Swimming Lessons, French Artists, and the Cost of Transportation (true story)

Looking (not very hard) for one good reason why I shouldn't be in Paris right now...
Looking (not very hard) for one good reason why I shouldn’t be in Paris right now…

One morning last summer, I sat next to the pool making small talk with another parent whose daughter was in Abigail’s swimming class.

He was half of an interesting couple. An American artist married to a French gallery owner, their family had just moved to a little village outside Paris and were in town visiting family for a few weeks. Since they had met in the United States, I asked how they had settled on living in France.

“There were several reasons,” he said. “But France is a better place to be an artist.” The French, he explained, place a higher value on owning art than people do in America. You just don’t find regular people in the U.S. saving their pennies for artwork, he explained. “Americans spend a lot on their cars, so they don’t have as much disposable income.”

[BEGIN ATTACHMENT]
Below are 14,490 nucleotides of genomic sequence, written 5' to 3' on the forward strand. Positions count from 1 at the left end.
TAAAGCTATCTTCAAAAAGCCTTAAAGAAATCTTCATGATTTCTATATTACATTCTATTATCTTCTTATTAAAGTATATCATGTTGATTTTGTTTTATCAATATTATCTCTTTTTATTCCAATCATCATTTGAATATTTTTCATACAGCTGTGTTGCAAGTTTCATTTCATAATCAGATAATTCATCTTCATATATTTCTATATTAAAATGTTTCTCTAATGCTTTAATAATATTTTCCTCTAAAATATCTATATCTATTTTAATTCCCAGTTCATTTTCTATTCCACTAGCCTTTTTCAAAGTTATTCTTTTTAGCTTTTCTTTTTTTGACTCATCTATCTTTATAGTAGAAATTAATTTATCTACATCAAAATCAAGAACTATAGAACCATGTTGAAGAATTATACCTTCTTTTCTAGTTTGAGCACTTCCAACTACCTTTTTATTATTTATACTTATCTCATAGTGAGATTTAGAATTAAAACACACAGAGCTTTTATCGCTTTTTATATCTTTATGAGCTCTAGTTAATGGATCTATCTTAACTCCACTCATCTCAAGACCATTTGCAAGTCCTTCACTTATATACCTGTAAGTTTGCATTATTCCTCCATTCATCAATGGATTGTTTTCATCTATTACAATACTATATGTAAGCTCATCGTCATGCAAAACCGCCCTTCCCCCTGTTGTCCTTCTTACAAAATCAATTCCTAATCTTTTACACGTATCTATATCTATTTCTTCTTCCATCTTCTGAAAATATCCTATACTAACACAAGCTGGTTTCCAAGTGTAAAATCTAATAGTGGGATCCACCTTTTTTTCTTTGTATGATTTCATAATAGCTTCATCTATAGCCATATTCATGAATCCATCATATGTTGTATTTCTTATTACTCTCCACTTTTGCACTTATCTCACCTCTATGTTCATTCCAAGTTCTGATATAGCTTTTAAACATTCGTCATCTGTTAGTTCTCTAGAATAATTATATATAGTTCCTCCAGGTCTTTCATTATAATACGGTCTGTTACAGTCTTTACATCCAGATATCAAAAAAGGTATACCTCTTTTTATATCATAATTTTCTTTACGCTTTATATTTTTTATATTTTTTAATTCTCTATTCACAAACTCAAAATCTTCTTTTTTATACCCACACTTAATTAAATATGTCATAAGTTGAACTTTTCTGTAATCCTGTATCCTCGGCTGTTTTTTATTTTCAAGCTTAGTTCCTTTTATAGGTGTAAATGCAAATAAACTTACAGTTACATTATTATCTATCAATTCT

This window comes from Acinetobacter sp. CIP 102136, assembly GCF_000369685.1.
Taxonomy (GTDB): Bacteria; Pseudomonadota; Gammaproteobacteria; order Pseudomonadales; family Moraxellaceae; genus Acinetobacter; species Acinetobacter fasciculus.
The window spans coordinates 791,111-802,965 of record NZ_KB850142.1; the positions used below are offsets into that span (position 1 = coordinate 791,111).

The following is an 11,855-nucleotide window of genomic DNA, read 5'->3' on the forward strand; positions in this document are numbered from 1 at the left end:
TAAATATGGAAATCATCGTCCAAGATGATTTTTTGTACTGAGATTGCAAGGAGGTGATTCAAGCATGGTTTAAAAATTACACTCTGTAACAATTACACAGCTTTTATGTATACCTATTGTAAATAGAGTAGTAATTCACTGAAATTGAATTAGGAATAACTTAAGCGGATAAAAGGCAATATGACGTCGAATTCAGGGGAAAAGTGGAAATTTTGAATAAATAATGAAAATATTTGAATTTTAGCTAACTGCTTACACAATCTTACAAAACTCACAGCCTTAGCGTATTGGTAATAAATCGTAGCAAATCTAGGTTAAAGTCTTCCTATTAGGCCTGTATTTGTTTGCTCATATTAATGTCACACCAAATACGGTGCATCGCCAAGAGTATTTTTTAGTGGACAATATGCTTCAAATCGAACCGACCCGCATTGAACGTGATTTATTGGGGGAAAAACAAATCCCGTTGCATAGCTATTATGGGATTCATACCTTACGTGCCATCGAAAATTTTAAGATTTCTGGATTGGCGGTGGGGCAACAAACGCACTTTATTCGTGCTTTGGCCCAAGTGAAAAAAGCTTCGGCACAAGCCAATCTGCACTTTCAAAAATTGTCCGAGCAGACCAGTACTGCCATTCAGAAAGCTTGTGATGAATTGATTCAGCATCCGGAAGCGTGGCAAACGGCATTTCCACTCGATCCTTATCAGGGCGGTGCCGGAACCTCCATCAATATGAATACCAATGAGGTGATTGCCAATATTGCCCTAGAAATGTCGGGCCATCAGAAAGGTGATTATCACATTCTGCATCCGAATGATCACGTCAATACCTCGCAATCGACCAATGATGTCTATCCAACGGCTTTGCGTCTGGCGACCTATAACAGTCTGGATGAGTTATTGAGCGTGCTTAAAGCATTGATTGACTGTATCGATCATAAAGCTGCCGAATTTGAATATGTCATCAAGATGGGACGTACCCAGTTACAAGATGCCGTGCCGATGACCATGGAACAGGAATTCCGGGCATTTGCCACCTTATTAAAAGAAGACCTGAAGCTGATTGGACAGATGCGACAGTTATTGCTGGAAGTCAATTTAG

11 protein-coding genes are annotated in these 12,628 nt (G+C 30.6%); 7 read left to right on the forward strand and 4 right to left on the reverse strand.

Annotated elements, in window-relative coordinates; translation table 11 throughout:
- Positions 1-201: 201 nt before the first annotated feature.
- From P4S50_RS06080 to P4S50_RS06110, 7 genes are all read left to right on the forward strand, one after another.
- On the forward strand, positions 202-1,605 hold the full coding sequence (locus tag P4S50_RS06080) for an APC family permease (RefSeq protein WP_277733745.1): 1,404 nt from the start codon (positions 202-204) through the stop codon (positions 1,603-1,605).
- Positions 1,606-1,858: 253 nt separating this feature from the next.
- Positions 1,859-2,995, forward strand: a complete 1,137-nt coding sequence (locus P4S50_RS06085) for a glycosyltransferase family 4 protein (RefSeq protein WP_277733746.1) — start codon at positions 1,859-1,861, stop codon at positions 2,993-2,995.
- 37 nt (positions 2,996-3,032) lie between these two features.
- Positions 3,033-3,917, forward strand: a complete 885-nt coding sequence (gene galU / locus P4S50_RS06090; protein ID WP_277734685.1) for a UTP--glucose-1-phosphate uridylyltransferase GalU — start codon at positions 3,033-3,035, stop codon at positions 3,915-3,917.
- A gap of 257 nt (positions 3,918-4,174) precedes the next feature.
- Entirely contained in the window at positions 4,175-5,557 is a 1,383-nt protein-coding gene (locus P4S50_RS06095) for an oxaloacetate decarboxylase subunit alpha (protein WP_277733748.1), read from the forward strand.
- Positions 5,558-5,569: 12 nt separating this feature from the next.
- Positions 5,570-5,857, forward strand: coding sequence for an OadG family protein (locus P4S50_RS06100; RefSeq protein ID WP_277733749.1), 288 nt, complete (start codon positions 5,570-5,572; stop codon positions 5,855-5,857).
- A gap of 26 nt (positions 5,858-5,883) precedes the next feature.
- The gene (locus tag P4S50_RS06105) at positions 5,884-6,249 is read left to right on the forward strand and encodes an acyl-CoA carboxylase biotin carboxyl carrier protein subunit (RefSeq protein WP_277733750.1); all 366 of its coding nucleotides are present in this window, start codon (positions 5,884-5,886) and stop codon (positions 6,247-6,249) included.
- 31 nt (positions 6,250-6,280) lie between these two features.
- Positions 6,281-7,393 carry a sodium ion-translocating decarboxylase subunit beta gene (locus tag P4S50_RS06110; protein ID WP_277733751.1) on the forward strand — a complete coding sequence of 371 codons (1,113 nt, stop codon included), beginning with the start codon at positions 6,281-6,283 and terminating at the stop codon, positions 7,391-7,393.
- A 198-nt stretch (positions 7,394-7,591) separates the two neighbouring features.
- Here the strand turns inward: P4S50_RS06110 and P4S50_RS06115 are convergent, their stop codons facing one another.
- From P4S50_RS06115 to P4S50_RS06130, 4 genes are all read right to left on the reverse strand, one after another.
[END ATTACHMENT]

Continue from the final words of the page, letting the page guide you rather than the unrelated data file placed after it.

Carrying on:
Leaders of the free world! (in how much we pay for transportation)

What this conversation highlighted for me is that we are, indeed, making a trade-off here when we decide to invest so heavily in auto-based transportation. As a nation, we’ve become gluttons for wide, expensive, high-speed roads – and just roads, with very little spent on infrastructure for getting around by cost-effective foot or bike.

From the Atlantic article that published the chart above:

… what people spend on transportation can’t go to other sectors of the economy. That’s a problem because transit spending doesn’t create the same wealth as other investments, say in real estate or personal health.

Meaning that what you spend on your car, you can’t spend on art – or anything else.

Think of your wish list. Either the one in your head or tacked to the side of the fridge, the one that has things like “new sheets” and “cottage on a lake” written on it. What if you had another$8,000 to $9,000 a year to apply toward these things? What if it were feasible for you to drop one of your family cars, or not own a car at all? That’s quite a raise you’d be giving yourself.

Of course, for most of us that doesn’t seem feasible. Our cities aren’t set up for people to go carless. But that, too, is a choice, and one we might keep in mind as the talking heads debate how to raise more money for roads. If there is a way for us to create communities that are more efficient… well, shouldn’t we do that?